Poe’s Law in action

Tom Edsall sends along this press release (not written by him, let me emphasize!):

Liberals drink more alcohol, study finds

Could your political party predict your propensity for partying? A sobering study published by the Journal of Wine Economics finds that alcohol consumption in American states rises as the population’s political persuasion becomes more liberal.

Findings from the study into the relationship between drink and politics across 50 states in the US over the past 50 years suggest a direct correlation between political beliefs and the demand for alcohol.

Economists from Pittsburgh’s Duquesne University reveal that, as states become more liberal politically over time, their consumption of beer and spirits rises – while their consumption of wine tends to fall.

The research reveals that more politically liberal states like Nevada tend to consume up to three times more alcohol per head than more politically conservative states like Arkansas and Utah.

The study by Pavel Yakovlev and Walter P. Guessford reviewed more than five decades of data between 1952 and 2010 and measured alcohol intake against “citizen ideology”, which was inferred from the voting patterns of congressional representatives.

“In this study, we show that liberal ideology has a statistically significant positive association with the consumption of alcohol in the United States even after controlling for economic, demographic, and geographic differences across states,” the authors say.

“Holding everything else constant, our findings suggest that when a state becomes more liberal politically, its population consumes more beer and spirits per capita, but possibly less wine per capita.”

The authors’ findings are relatively consistent with recent sociological studies in other parts of the world showing that people with more socialist views tend to engage in more unhealthy behaviour, such as excessive drinking. For example, they cite one 2002 study, which found that Russian pro-socialists were significantly more likely than anti-socialists to drink alcohol frequently. Another 2006 survey in Belarus, Russia and Ukraine found that adults with anti-communist views had healthier lifestyles than their pro-communist peers.

Explanations offered by the authors of this latest study include the suggestion that people of a more liberal persuasion tend to be more open to new experiences, including the consumption of alcohol or drugs – or that they might feel more confident in government healthcare and social welfare to pick up the pieces of their socially irresponsible behavior.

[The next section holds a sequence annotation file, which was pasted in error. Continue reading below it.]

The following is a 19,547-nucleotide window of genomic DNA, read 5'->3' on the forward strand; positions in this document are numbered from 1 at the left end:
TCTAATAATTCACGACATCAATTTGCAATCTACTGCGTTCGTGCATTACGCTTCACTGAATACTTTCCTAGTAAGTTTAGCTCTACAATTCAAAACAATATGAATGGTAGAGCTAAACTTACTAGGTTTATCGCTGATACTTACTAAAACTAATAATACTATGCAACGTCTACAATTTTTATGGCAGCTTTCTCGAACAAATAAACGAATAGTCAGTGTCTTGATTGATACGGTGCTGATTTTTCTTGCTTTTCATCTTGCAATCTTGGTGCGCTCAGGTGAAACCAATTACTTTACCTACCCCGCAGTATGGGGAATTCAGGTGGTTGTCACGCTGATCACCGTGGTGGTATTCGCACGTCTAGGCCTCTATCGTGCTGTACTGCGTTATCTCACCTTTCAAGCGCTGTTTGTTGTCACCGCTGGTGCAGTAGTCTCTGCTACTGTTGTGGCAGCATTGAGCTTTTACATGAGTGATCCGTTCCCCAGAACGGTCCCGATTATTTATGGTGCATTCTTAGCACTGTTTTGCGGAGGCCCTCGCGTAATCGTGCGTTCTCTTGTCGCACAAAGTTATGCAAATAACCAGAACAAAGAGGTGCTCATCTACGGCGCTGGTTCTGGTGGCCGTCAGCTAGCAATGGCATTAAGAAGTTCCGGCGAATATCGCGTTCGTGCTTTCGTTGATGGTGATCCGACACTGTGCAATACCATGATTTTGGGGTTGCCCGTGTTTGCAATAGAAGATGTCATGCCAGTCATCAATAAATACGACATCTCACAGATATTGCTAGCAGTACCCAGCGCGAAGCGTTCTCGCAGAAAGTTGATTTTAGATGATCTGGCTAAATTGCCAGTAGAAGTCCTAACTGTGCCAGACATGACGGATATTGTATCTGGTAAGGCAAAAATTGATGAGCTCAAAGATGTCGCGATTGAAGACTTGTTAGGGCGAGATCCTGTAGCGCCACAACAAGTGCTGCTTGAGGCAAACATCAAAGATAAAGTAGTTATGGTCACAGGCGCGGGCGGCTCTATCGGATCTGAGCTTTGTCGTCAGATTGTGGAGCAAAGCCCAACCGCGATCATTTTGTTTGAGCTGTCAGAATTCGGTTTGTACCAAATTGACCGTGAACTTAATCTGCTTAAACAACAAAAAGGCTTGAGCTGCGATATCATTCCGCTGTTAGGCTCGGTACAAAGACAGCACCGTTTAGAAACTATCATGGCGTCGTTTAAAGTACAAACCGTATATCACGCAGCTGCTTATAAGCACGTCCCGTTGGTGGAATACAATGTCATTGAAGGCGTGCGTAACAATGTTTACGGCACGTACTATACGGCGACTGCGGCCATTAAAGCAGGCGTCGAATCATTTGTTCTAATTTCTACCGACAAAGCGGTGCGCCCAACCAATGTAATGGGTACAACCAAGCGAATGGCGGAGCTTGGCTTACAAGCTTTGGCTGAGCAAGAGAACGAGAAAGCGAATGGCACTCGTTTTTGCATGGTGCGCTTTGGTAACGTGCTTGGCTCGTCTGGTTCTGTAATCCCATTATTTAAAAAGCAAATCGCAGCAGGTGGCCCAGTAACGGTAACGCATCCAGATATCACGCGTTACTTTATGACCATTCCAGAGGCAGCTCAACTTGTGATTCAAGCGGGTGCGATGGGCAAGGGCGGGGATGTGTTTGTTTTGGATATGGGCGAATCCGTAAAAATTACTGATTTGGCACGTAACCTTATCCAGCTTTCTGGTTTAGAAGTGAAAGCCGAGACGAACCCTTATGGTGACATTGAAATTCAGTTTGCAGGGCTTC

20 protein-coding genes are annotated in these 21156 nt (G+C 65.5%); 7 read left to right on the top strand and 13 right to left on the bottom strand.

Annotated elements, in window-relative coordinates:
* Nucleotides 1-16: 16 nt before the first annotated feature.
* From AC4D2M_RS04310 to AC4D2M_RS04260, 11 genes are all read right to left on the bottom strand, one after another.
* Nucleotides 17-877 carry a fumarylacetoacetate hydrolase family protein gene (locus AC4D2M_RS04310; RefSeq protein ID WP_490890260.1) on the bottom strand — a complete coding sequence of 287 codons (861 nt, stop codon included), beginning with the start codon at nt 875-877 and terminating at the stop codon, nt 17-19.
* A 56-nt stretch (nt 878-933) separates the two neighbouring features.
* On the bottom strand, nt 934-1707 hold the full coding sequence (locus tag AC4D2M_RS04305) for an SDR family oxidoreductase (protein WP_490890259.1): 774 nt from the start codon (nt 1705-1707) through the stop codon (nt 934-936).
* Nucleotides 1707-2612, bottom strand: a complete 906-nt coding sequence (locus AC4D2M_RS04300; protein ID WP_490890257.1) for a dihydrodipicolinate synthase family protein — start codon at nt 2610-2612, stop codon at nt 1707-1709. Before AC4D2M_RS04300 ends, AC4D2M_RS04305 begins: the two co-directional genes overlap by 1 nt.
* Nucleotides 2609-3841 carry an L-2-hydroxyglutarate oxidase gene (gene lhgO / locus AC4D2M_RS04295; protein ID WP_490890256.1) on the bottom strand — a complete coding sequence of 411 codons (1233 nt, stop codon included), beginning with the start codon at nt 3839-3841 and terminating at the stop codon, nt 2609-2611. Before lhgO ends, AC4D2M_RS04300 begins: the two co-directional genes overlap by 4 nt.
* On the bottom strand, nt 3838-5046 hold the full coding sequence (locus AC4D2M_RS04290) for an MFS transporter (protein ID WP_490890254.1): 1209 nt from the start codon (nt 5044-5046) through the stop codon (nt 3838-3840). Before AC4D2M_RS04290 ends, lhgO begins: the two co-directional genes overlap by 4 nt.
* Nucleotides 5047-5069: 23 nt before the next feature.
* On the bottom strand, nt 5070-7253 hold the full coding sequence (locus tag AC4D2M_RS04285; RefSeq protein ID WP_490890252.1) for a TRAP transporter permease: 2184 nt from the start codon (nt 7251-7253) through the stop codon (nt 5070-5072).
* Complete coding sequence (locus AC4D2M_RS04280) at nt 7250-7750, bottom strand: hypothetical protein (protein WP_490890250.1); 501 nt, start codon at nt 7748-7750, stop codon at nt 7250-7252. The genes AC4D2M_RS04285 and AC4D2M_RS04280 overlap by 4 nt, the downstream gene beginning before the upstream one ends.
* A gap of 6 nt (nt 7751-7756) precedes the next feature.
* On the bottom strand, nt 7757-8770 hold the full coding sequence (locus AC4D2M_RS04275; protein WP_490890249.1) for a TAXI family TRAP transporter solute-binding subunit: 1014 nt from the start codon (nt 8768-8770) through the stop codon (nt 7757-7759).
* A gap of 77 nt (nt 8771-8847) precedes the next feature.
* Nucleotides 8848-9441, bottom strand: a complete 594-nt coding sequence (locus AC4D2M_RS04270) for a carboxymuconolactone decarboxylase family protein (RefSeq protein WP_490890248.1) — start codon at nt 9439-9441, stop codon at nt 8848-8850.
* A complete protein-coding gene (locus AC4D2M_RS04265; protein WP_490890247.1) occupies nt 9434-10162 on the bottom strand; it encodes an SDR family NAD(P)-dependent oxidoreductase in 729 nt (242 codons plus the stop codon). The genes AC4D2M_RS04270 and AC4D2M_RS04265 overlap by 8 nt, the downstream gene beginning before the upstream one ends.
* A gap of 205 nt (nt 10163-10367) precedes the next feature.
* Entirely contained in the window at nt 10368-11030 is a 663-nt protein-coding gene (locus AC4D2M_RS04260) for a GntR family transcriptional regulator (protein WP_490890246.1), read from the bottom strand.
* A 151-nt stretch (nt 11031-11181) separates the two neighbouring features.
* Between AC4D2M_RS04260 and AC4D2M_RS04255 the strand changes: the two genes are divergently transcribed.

The authors suggest that further research is needed to explore the relationship between political beliefs and other unhealthy behaviors in future.

Read the full article here.

ENDS

Notes to Editors:

About the Journal of Wine Economics

Published by the Cambridge University Press, the Journal of Wine Economics is the official publication of the American Association of Wine Economists(AAWE) – a non-profit, educational organisation dedicated to encouraging and communicating economic research and analyses and exchanging ideas in wine economics.

The “Journal of Wine Economics,” huh? I clicked through the link and I honestly can’t tell whether this is just a really bad research article or a parody. “Pavel Yakovlev” and “Walter P. Guessford” appear to be real people, but the paper has some over-the-top moments that suggests it’s all a joke. But what bothers me is that it’s not quite silly enough (unlike my zombies paper, for example).

My guess is that the paper is semi-serious: the authors were doing what seemed to them to be a fun analysis, the kind of scatterplot or regression that could go viral for a couple days on Twitter, and then they thought: Hey, maybe there’s something to this, let’s publish it. The Journal of Wine Economics went for it and there you go. Oxford University Press releases the tongue-in-cheek press release. Basically, everyone involved benefits from a sort of plausible deniability since it’s halfway between real research and a silly joke.

From Wikipedia:

Poe’s law, named after its author Nathan Poe, is an Internet adage reflecting the idea that without a clear indication of the author’s intent, it is difficult or impossible to tell the difference between an expression of sincere extremism and a parody of extremism. . . .

Another precedent posted on Usenet dates to 2001. Following the well-known schema of Arthur C. Clarke’s third law, Alan Morgan wrote:

Any sufficiently advanced troll is indistinguishable from a genuine kook.

P.S. Let me say that I have nothing against Pavel Yakovlev and Walter P. Guessford personally, and I wish them all the best in their future endeavors. I do think there is a problem with frivolous studies sucking up the attentional bandwidth that the public has for science, so I’d appreciate if these sorts of joke studies were labeled more clearly as such. Every time Cambridge University Press or some similarly prestigious organization publicizes this sort of thing, that seems to me to be one more little dilution of the brand of science. But it’s not really Yaovlev and Guessford’s fault; they just wrote a silly little paper and all of us usually take whatever attention comes to us.

Andrew Gelman is a professor of statistics and political science at Columbia University. His books include Bayesian Data Analysis; Teaching Statistics: A Bag of Tricks; and Red State, Blue State, Rich State, Poor State: Why Americans Vote the Way They Do.
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